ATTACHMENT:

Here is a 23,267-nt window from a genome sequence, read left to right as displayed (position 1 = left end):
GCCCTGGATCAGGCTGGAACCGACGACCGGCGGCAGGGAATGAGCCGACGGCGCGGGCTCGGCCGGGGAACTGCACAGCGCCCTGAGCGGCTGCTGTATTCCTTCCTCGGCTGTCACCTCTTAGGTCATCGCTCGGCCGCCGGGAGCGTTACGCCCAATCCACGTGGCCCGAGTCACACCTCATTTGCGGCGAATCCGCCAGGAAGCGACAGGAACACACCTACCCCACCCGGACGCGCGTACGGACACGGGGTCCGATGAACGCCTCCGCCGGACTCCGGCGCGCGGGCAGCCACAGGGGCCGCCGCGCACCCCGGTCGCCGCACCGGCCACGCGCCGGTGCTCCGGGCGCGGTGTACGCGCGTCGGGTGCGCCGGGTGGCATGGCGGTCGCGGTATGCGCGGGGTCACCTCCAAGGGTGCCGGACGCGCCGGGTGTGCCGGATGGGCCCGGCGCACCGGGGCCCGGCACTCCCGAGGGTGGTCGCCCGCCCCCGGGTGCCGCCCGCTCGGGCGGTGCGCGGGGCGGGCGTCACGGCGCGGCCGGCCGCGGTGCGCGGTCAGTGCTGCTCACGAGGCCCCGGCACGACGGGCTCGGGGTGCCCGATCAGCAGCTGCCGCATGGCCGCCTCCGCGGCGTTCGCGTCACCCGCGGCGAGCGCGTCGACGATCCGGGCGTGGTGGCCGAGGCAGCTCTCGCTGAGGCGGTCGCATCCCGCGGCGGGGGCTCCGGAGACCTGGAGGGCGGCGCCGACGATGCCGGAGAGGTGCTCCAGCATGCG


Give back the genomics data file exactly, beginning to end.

Here is a 23,267-nt window from a genome sequence, read left to right as displayed (position 1 = left end):
GCCCTGGATCAGGCTGGAACCGACGACCGGCGGCAGGGAATGAGCCGACGGCGCGGGCTCGGCCGGGGAACTGCACAGCGCCCTGAGCGGCTGCTGTATTCCTTCCTCGGCTGTCACCTCTTAGGTCATCGCTCGGCCGCCGGGAGCGTTACGCCCAATCCACGTGGCCCGAGTCACACCTCATTTGCGGCGAATCCGCCAGGAAGCGACAGGAACACACCTACCCCACCCGGACGCGCGTACGGACACGGGGTCCGATGAACGCCTCCGCCGGACTCCGGCGCGCGGGCAGCCACAGGGGCCGCCGCGCACCCCGGTCGCCGCACCGGCCACGCGCCGGTGCTCCGGGCGCGGTGTACGCGCGTCGGGTGCGCCGGGTGGCATGGCGGTCGCGGTATGCGCGGGGTCACCTCCAAGGGTGCCGGACGCGCCGGGTGTGCCGGATGGGCCCGGCGCACCGGGGCCCGGCACTCCCGAGGGTGGTCGCCCGCCCCCGGGTGCCGCCCGCTCGGGCGGTGCGCGGGGCGGGCGTCACGGCGCGGCCGGCCGCGGTGCGCGGTCAGTGCTGCTCACGAGGCCCCGGCACGACGGGCTCGGGGTGCCCGATCAGCAGCTGCCGCATGGCCGCCTCCGCGGCGTTCGCGTCACCCGCGGCGAGCGCGTCGACGATCCGGGCGTGGTGGCCGAGGCAGCTCTCGCTGAGGCGGTCGCATCCCGCGGCGGGGGCTCCGGAGACCTGGAGGGCGGCGCCGACGATGCCGGAGAGGTGCTCCAGCATGCG